Keeping Concrete in Good Condition: Our Guide

Why Is It Hard to Lay Concrete in Summer?

If you're working on a project where you need to lay concrete, say if you're putting in a new driveway or slabs in your garden, then you need to factor in weather conditions. While it makes sense to do these jobs in the summer when the weather is good, hot weather can be a problem here.

How does hot weather affect new concrete, and how can you avoid heat-related problems?

How Does Summer Heat Affect Concrete?

While mild summer days may not have much of an impact on newly laid concrete, very hot weather can have negative effects. For example, if you lay concrete on a blisteringly hot day, then it will set more quickly than usual.

This may seem like a good thing, but it isn't. If concrete sets too fast, you can't work with it for long. You may not have time to flatten or shape the concrete before it starts to go hard.

If concrete sets too fast, then it also may not be as strong as it should be. After a while, the concrete may show structural and cosmetic defects. For example, it might crack, flake and develop uneven colour patches. It may simply not be up to the job.

How Can You Avoid Concrete Heat Problems?

The fact that very hot weather can affect concrete doesn't mean that you can't lay it on hot days. You simply have to take certain steps to compensate for potentially negative heat effects. So, for example, you'll get better results if you lay the concrete during the coolest parts of the day. Go for early mornings or evenings rather than in the middle of the day when the sun is at its height.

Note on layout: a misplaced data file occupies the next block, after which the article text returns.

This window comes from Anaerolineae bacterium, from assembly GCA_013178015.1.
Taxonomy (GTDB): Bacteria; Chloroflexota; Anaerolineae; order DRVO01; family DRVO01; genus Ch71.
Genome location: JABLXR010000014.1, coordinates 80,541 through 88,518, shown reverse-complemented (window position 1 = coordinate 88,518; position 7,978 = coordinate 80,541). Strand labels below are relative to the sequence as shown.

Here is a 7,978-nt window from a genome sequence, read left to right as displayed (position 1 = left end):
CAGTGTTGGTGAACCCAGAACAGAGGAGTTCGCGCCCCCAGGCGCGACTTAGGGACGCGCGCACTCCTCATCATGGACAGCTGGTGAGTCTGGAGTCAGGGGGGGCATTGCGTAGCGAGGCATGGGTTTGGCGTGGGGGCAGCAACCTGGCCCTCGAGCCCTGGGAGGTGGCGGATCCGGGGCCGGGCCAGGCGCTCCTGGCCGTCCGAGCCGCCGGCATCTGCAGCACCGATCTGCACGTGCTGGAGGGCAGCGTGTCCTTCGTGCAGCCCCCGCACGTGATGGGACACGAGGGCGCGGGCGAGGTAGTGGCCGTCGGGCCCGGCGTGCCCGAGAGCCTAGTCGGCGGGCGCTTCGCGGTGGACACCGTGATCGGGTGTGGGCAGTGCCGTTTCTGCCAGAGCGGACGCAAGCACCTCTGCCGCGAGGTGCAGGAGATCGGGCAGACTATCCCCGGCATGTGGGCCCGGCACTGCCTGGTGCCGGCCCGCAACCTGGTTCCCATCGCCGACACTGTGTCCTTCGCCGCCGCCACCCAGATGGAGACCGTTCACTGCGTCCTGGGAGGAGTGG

Adding shade to the mix also helps. If you can shade the concrete, the surface it will go on and any equipment you'll use, then you reduce the amount of heat that the concrete takes in. You can also use water and special alcohol products on the surface before you concrete it to cool it down. This holds moisture in and slows down the setting process.

Finally, you can adapt the concrete mix you use to make it more heat-resistant. For example, a retarder in the mix will slow down the speed at which the concrete can set.

If you're worried about getting the right mix on the ground effectively in hot weather, then it's better to call in the professionals. A concreting services contractor will know exactly what to do to avoid problems in this kind of weather.